Immigration and Mental Health


Purpose of Review

While the experience of migration and resettlement in a new country is associated with mental health risks, immigrants generally demonstrate better mental health than expected. This review describes patterns in mental health outcomes among immigrants. We discuss a conceptual model of the potential underlying mechanisms that could buffer the stress and disadvantage experienced by this substantial and growing population.

Recent Findings

While epidemiological studies have established a general pattern of lower risk for mental health disorders among first-generation (foreign-born) immigrants in the USA, recent studies highlight how this pattern varies substantially by the intersection of race, ethnicity, national origin, gender, and socioeconomic status. Contextual factors including the family and neighborhood context, an immigrant’s social position, experiences of social support and social exclusion, language competency and ability, and exposure to discrimination and acculturative stress further influence the relationship between immigration and mental health.


We conclude with an emphasis on social resilience processes, with a focus on how immigrants develop social relations, social capital, and social networks. We recommend future directions for research that prioritize identifying and understanding social adaptation strategies adopted by immigrant groups to cope with immigration stressors.

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    Puerto Rico is part of the USA and Puerto Ricans born in Puerto Rico are US citizens; therefore, migration from Puerto Rico to the continental USA is best classified as internal migration. However, cultural and linguistic differences between Puerto Rico and the continental USA result in a migration process that is more similar to migration from other Latin American countries than it is to internal migration between US states.


Papers of particular interest, published recently, have been highlighted as: • Of importance •• Of major importance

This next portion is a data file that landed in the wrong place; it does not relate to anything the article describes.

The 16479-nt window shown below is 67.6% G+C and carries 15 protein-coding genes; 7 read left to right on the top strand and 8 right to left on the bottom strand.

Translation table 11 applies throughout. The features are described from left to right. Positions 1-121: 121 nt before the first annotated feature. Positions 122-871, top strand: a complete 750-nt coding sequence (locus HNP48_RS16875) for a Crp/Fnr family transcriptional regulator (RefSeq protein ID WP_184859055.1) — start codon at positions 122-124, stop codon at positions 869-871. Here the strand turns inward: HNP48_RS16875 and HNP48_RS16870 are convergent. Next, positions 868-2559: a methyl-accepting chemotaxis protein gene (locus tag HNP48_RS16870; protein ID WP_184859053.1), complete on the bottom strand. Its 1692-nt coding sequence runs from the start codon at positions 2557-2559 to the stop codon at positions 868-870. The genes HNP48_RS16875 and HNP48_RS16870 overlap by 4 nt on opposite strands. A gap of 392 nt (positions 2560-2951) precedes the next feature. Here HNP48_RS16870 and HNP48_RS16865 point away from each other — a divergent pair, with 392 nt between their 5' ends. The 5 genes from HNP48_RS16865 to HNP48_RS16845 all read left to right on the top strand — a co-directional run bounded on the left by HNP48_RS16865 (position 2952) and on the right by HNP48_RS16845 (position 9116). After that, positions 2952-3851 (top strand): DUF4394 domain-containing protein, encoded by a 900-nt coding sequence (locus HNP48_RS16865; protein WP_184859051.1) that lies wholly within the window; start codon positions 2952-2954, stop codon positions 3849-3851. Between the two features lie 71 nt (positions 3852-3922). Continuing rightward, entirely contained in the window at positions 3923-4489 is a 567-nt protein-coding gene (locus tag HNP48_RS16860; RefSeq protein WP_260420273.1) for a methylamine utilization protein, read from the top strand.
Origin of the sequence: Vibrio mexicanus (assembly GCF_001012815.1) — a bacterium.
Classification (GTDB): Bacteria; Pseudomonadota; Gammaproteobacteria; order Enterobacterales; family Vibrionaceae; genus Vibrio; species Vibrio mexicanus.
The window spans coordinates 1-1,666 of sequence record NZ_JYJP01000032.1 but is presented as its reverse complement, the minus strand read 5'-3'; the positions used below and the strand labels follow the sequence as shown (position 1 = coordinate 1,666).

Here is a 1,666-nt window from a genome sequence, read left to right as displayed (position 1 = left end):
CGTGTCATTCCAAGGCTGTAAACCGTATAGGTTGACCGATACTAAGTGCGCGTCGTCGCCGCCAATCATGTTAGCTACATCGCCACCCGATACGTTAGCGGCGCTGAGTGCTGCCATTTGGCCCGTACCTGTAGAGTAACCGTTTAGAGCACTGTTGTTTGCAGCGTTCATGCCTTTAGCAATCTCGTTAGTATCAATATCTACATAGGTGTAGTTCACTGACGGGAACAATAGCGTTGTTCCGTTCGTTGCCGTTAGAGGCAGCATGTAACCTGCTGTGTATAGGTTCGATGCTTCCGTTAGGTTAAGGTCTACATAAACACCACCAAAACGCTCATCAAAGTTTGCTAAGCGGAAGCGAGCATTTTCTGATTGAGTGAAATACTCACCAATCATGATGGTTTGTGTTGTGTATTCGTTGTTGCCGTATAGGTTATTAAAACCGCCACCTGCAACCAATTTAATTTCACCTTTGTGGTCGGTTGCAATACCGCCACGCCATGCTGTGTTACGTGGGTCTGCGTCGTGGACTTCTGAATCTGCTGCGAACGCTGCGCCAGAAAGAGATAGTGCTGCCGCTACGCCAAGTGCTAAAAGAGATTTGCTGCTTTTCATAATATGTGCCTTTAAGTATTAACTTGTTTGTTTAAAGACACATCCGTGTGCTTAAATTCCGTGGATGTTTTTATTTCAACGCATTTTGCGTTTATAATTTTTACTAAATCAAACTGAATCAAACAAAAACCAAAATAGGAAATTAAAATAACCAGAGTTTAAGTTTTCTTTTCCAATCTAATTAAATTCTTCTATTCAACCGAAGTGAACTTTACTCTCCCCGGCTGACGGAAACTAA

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This study is supported by Research Grant R01DA034952, funded by the National Institute on Drug Abuse. This study was also supported by NIH Research Grant no. R01 MH098374 funded by the National Institute of Mental Health. Dr. Alvarez was supported by Research Grant R01MH098374-03S1, funded by the National Institute of Mental Health. The content is solely the responsibility of the authors and does not necessarily represent the official views of the National Institutes of Health.

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Correspondence to Margarita Alegría.

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Margarita Alegría, Kiara Álvarez, and Karissa DiMarzio each declare no potential conflict of interest.

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This article is part of the Topical Collection on Social Epidemiology

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Alegría, M., Álvarez, K. & DiMarzio, K. Immigration and Mental Health. Curr Epidemiol Rep 4, 145–155 (2017).

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  • Immigration
  • Mental health
  • Psychiatric
  • Culture
  • Social resilience
  • Epidemiology